Less clueless about lossless | New York Polyphony
 

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Less clueless about lossless

Less clueless about lossless

A few days ago, the four of us sat down to revisit material that is no longer part of our active repertoire.  Some of the old tunes appear on our CDs Tudor City and I sing the birth, so it made sense for us to listen back to those recordings.  Because we’re on tour and without our CD libraries, we pulled out our iPods…and for those tunes not on our iPods, we turned to the internet.  It was an educational exercise.  Not because we were able to reacquaint ourselves with old rep, but because it reminded us how compression diminishes the sound quality of classical recordings.

VictorolaFor those of you who might not know what we’re talking about, here’s a quick overview.  Music in web-ready digital formats—whether for download or streaming—is subjected to dynamic range compression.  At the risk of oversimplification, it’s a process that smooshes full-range audio into something that’s small enough to fit on an iPod.  To do this, “unnecessary” or “less important” data from the original music file is deleted.  To put things into perspective numbers are helpful.  A “raw” (read: uncompressed) music file on an audio CD is 1411 kbps.  The standard audio resolution of a run-of-the-mill mp3 is 128 kbps.  That’s less than 1/10 its original size!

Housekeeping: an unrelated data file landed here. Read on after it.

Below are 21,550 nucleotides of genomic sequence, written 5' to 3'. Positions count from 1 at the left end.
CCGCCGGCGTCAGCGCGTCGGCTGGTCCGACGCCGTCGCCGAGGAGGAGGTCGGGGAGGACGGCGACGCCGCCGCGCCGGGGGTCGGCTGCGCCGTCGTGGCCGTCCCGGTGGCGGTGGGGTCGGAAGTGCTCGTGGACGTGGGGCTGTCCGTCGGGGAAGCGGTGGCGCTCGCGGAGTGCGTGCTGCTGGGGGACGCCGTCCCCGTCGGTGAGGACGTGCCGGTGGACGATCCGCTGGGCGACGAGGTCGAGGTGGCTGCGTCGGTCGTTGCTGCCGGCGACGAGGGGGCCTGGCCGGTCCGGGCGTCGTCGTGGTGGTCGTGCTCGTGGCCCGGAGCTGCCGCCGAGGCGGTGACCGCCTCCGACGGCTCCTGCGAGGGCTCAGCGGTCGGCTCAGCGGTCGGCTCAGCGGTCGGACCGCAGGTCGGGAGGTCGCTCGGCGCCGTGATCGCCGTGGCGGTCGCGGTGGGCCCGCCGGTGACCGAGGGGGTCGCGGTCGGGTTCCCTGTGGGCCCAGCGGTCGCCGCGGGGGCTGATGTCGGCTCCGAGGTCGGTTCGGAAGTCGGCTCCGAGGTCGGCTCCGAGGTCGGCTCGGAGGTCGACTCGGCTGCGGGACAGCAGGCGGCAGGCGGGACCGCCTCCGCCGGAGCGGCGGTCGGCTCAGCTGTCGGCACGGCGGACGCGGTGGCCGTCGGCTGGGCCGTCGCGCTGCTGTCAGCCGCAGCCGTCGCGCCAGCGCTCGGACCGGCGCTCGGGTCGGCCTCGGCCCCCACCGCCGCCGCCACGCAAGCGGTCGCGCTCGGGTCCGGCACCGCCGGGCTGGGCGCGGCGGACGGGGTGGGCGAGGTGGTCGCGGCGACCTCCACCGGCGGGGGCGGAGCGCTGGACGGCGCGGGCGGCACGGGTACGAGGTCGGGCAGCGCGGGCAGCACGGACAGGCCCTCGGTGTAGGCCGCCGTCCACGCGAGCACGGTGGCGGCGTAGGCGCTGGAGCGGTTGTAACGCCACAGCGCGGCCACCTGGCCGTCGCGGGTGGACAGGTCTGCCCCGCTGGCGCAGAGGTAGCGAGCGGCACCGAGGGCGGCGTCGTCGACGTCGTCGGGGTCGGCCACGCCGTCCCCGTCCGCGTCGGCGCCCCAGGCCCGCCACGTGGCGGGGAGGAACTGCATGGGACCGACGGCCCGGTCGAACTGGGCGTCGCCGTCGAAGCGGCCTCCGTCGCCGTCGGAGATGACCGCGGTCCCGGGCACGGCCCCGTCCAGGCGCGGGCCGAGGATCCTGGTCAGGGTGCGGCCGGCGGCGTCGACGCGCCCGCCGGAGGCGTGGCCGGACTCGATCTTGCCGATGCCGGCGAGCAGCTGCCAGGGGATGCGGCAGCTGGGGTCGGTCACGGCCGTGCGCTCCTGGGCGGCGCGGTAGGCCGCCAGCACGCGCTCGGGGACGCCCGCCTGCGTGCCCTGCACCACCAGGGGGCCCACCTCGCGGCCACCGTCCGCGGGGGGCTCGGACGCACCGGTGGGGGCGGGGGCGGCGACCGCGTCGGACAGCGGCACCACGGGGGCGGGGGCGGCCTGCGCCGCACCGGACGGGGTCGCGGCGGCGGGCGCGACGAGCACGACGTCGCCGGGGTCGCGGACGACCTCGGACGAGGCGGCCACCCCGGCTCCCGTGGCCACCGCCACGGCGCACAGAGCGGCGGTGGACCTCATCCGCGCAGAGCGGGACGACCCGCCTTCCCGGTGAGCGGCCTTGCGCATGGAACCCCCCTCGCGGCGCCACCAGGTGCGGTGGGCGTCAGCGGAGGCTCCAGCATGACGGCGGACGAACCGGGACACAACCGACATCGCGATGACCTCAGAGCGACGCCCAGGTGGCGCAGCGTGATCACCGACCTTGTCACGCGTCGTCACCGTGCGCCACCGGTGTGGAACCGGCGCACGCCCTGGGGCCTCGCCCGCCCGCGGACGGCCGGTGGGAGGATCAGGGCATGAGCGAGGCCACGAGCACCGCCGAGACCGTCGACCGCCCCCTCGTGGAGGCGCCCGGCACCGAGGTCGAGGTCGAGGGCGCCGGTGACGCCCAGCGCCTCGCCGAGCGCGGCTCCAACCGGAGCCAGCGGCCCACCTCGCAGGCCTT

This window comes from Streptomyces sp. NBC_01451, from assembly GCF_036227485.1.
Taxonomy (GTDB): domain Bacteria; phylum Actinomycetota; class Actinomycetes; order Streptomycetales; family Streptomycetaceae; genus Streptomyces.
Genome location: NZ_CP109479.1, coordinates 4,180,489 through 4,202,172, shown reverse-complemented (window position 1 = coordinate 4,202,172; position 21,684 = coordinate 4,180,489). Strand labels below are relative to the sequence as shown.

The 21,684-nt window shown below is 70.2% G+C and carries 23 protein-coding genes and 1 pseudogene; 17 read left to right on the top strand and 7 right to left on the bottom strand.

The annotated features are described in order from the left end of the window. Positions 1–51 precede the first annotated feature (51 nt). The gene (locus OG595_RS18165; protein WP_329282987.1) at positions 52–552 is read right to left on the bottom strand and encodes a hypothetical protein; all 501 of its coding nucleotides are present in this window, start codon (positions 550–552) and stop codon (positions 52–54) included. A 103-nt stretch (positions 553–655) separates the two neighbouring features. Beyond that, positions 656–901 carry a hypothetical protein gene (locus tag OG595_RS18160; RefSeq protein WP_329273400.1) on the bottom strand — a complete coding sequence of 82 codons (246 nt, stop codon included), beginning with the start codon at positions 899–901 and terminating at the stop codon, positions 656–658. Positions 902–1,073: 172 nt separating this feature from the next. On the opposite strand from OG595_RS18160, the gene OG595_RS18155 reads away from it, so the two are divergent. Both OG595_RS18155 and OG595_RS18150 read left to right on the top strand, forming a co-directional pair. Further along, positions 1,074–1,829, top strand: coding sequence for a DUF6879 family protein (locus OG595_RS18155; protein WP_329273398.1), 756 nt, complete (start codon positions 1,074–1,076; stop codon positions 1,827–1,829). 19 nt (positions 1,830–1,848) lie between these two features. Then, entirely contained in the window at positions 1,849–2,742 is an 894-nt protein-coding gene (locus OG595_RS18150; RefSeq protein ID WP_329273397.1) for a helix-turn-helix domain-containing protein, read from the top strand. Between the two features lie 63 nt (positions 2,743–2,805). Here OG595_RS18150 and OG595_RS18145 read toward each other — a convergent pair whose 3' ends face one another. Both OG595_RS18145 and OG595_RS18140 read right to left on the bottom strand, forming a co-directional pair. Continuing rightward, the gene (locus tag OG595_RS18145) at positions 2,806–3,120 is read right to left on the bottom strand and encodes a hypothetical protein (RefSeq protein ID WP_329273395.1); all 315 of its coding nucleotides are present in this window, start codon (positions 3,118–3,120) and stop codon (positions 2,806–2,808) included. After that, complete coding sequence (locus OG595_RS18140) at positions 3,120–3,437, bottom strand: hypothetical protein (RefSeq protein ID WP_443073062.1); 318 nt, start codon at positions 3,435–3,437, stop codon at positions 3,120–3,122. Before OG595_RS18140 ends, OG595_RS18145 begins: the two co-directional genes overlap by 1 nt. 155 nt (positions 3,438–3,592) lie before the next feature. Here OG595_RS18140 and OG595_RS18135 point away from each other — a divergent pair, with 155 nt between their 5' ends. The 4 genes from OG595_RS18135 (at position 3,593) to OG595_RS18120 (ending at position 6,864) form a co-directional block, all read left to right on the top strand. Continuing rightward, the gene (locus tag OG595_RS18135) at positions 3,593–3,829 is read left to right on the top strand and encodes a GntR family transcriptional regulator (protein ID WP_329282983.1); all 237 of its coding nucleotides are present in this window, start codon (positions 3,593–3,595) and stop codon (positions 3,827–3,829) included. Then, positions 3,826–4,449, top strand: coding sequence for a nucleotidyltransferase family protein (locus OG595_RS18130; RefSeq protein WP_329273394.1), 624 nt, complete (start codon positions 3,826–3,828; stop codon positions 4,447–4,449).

If you’re listening to your favorite Richard Marx song on YouTube or streaming your favorite CSN&Y record, you’re probably not going to miss a lot of the “unnecessary” data.  However, it’s going to be noticeable when you click on, say, The Tallis Scholars’ Spem in alium.

There’s no need to panic.  Things are changing… which is very good news for classical music lovers.  There are a range of high (or higher) resolution audio formats available… even on iTunes.  However, the most satisfying formats are of the lossless-compressed variety like FLAC.  New York Polyphony’s latest release is available in FLAC format on eClassical.com.

**Go DEEPER with this great article from Stereophile Magazine**

“But don’t I need a special player to play audio in FLAC format?”

Yes, you do.  But don’t be deterred.  It’s WAY easier and less expensive than you think to gather everything you need to transform your home audio setup into a SUPER AUDIO system. But don’t just take our word for it– these videos (prepared by eClassical) will give you all you need to know!

STEP 1: Set-Up
STEP 3: XMBC
STEP 4: Controllers